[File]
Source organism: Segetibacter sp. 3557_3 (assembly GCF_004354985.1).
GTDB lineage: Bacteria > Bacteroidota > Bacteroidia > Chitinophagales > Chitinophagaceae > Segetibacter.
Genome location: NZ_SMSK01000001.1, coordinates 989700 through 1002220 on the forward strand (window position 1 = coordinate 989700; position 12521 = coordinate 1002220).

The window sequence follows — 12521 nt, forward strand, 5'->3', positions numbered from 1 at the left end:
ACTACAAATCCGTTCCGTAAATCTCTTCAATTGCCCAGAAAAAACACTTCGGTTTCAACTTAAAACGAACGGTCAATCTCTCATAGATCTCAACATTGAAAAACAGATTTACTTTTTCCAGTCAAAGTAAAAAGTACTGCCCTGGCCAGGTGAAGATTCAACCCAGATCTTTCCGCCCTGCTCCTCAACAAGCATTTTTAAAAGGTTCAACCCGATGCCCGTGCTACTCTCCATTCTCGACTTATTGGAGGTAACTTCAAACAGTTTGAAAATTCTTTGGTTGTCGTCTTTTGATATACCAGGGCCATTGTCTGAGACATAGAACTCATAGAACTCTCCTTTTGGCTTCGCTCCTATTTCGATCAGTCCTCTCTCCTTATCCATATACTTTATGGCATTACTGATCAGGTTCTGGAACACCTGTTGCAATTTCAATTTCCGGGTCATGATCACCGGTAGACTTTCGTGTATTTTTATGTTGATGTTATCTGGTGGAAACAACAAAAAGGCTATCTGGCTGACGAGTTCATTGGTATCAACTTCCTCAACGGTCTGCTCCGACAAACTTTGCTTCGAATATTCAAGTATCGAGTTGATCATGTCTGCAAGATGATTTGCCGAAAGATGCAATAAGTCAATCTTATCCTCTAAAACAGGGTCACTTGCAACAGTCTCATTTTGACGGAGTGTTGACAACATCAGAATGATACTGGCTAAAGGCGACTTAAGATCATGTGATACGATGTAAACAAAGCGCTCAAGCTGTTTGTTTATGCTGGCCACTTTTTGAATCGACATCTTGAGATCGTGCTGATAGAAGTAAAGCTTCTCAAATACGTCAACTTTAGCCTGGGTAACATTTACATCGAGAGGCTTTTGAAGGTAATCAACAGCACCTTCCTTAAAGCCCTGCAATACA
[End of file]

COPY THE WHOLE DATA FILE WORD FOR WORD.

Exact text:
Source organism: Segetibacter sp. 3557_3 (assembly GCF_004354985.1).
GTDB lineage: Bacteria > Bacteroidota > Bacteroidia > Chitinophagales > Chitinophagaceae > Segetibacter.
Genome location: NZ_SMSK01000001.1, coordinates 989700 through 1002220 on the forward strand (window position 1 = coordinate 989700; position 12521 = coordinate 1002220).

The window sequence follows — 12521 nt, forward strand, 5'->3', positions numbered from 1 at the left end:
ACTACAAATCCGTTCCGTAAATCTCTTCAATTGCCCAGAAAAAACACTTCGGTTTCAACTTAAAACGAACGGTCAATCTCTCATAGATCTCAACATTGAAAAACAGATTTACTTTTTCCAGTCAAAGTAAAAAGTACTGCCCTGGCCAGGTGAAGATTCAACCCAGATCTTTCCGCCCTGCTCCTCAACAAGCATTTTTAAAAGGTTCAACCCGATGCCCGTGCTACTCTCCATTCTCGACTTATTGGAGGTAACTTCAAACAGTTTGAAAATTCTTTGGTTGTCGTCTTTTGATATACCAGGGCCATTGTCTGAGACATAGAACTCATAGAACTCTCCTTTTGGCTTCGCTCCTATTTCGATCAGTCCTCTCTCCTTATCCATATACTTTATGGCATTACTGATCAGGTTCTGGAACACCTGTTGCAATTTCAATTTCCGGGTCATGATCACCGGTAGACTTTCGTGTATTTTTATGTTGATGTTATCTGGTGGAAACAACAAAAAGGCTATCTGGCTGACGAGTTCATTGGTATCAACTTCCTCAACGGTCTGCTCCGACAAACTTTGCTTCGAATATTCAAGTATCGAGTTGATCATGTCTGCAAGATGATTTGCCGAAAGATGCAATAAGTCAATCTTATCCTCTAAAACAGGGTCACTTGCAACAGTCTCATTTTGACGGAGTGTTGACAACATCAGAATGATACTGGCTAAAGGCGACTTAAGATCATGTGATACGATGTAAACAAAGCGCTCAAGCTGTTTGTTTATGCTGGCCACTTTTTGAATCGACATCTTGAGATCGTGCTGATAGAAGTAAAGCTTCTCAAATACGTCAACTTTAGCCTGGGTAACATTTACATCGAGAGGCTTTTGAAGGTAATCAACAGCACCTTCCTTAAAGCCCTGCAATACA